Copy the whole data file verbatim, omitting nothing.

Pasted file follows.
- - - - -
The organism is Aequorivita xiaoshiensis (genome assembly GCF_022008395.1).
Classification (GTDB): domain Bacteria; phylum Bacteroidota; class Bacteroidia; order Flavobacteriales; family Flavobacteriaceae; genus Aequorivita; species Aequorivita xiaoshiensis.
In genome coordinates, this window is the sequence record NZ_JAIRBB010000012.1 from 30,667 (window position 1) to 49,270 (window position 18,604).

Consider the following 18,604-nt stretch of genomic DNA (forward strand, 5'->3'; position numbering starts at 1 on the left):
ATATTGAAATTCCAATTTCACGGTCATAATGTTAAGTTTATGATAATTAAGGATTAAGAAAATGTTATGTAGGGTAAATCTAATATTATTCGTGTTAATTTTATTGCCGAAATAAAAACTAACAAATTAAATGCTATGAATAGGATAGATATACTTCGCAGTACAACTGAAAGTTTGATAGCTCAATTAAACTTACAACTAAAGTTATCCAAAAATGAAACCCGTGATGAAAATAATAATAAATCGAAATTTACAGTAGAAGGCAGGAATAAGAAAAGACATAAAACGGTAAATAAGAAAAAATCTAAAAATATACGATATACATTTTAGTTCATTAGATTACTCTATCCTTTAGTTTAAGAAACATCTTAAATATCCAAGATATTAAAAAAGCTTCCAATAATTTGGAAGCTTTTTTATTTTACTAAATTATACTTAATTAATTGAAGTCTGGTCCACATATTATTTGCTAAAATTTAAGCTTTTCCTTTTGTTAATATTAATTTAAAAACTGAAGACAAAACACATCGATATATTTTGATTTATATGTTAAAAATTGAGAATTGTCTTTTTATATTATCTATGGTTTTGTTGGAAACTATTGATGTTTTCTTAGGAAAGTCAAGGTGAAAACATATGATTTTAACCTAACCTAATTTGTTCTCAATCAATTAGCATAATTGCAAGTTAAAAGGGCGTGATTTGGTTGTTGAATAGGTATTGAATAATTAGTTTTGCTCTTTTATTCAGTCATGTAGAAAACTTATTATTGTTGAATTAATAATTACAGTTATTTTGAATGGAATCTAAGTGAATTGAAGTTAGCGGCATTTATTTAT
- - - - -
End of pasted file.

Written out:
The organism is Aequorivita xiaoshiensis (genome assembly GCF_022008395.1).
Classification (GTDB): domain Bacteria; phylum Bacteroidota; class Bacteroidia; order Flavobacteriales; family Flavobacteriaceae; genus Aequorivita; species Aequorivita xiaoshiensis.
In genome coordinates, this window is the sequence record NZ_JAIRBB010000012.1 from 30,667 (window position 1) to 49,270 (window position 18,604).

Consider the following 18,604-nt stretch of genomic DNA (forward strand, 5'->3'; position numbering starts at 1 on the left):
ATATTGAAATTCCAATTTCACGGTCATAATGTTAAGTTTATGATAATTAAGGATTAAGAAAATGTTATGTAGGGTAAATCTAATATTATTCGTGTTAATTTTATTGCCGAAATAAAAACTAACAAATTAAATGCTATGAATAGGATAGATATACTTCGCAGTACAACTGAAAGTTTGATAGCTCAATTAAACTTACAACTAAAGTTATCCAAAAATGAAACCCGTGATGAAAATAATAATAAATCGAAATTTACAGTAGAAGGCAGGAATAAGAAAAGACATAAAACGGTAAATAAGAAAAAATCTAAAAATATACGATATACATTTTAGTTCATTAGATTACTCTATCCTTTAGTTTAAGAAACATCTTAAATATCCAAGATATTAAAAAAGCTTCCAATAATTTGGAAGCTTTTTTATTTTACTAAATTATACTTAATTAATTGAAGTCTGGTCCACATATTATTTGCTAAAATTTAAGCTTTTCCTTTTGTTAATATTAATTTAAAAACTGAAGACAAAACACATCGATATATTTTGATTTATATGTTAAAAATTGAGAATTGTCTTTTTATATTATCTATGGTTTTGTTGGAAACTATTGATGTTTTCTTAGGAAAGTCAAGGTGAAAACATATGATTTTAACCTAACCTAATTTGTTCTCAATCAATTAGCATAATTGCAAGTTAAAAGGGCGTGATTTGGTTGTTGAATAGGTATTGAATAATTAGTTTTGCTCTTTTATTCAGTCATGTAGAAAACTTATTATTGTTGAATTAATAATTACAGTTATTTTGAATGGAATCTAAGTGAATTGAAGTTAGCGGCATTTATTTAT